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Report confirms Wisconsin’s $7.1B budget surplus is highest in state history

The general fund surplus and rainy-day fund combined amount to nearly half what the state spent last year

People applaud in the background as Gov. Evers holds the budget up for the room to see.
Gov. Tony Evers smiles as he holds the freshly signed biennial budget Wednesday, July 5, 2023, at the Wisconsin State Capitol in Madison, Wis. Angela Major/WPR

State government made it official Monday: The last budget ended with a surplus of nearly $7.1 billion dollars — the highest in state history.

The number from the state’s annual fiscal report reflects the state’s general fund balance at the end of June. Though some of the surplus will be spent down over the next two years, the state is still projected to end the current budget with a surplus of about $4 billion.

Jason Stein, research director at the Wisconsin Policy Forum, said the surplus could be affected by an economic downturn or if fuel prices were to rise dramatically because of conflict in the Middle East.

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Or, even though it might seem unlikely now, if GOP leaders and Democratic Gov. Tony Evers could agree on how to spend it.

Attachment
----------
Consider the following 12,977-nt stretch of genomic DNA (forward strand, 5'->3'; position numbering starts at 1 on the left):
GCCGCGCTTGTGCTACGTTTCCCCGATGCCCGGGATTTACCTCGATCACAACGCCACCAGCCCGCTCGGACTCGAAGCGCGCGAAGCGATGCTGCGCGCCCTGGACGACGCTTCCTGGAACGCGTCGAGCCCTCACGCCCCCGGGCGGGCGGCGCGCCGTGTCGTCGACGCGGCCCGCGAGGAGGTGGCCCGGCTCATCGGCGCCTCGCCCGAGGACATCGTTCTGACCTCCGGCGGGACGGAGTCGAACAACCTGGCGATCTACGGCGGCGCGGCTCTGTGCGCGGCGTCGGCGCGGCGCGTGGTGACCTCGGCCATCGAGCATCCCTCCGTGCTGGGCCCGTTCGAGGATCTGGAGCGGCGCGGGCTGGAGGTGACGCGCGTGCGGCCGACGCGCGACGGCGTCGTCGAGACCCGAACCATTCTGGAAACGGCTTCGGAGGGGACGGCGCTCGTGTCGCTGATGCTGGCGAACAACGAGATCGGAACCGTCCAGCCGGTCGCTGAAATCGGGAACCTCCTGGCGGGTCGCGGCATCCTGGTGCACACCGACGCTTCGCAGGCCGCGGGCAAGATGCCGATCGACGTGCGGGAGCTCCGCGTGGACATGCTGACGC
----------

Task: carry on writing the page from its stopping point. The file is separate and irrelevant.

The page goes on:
“The Legislature and governor could come together and pass a big tax cut or pass a big increase in child care funding and that would further decrease the surplus,” he said.

At the start of budget negotiations, Evers proposed a $2.6 billion investment in schools and investment in a new paid family and medical leave program for private and public workers, among other programs. Republicans called for tax cuts, including for the state’s wealthiest residents.

In the end, Republicans deleted many of Evers’ budget proposals and gave him less than half of what he wanted for public schools, and the governor used his partial veto to reject a tax cut for the state’s top two brackets.

The state’s annual fiscal report also confirmed it had $1.8 billion dollars in its rainy-day fund as of the end of June. Stein said the surplus and rainy-day fund combined equal nearly half of what the state spent last year.

“I think everybody agrees that the state of Wisconsin does not need to carry reserves that equal almost half of its budgeted spending for a given year,” Stein said. “That’s very large. I mean, I can remember years where the state’s reserves would’ve covered only like 1 percent of net appropriations.”

In a written statement announcing the surplus figure Monday, Evers urged the Legislature to take up his latest workforce plan that includes child care funding, an expansion of family leave and more money for higher education.

“I’ve said from the beginning that with this historic surplus comes historic opportunity and responsibility — today, we can afford to do more,” Evers said.

On Monday, Evers also announced that he would put $170 million dollars in federal funding toward continuing a child care subsidy.

Republicans are moving forward with their own ideas for how to spend down the surplus, including a revived plan to cut taxes.

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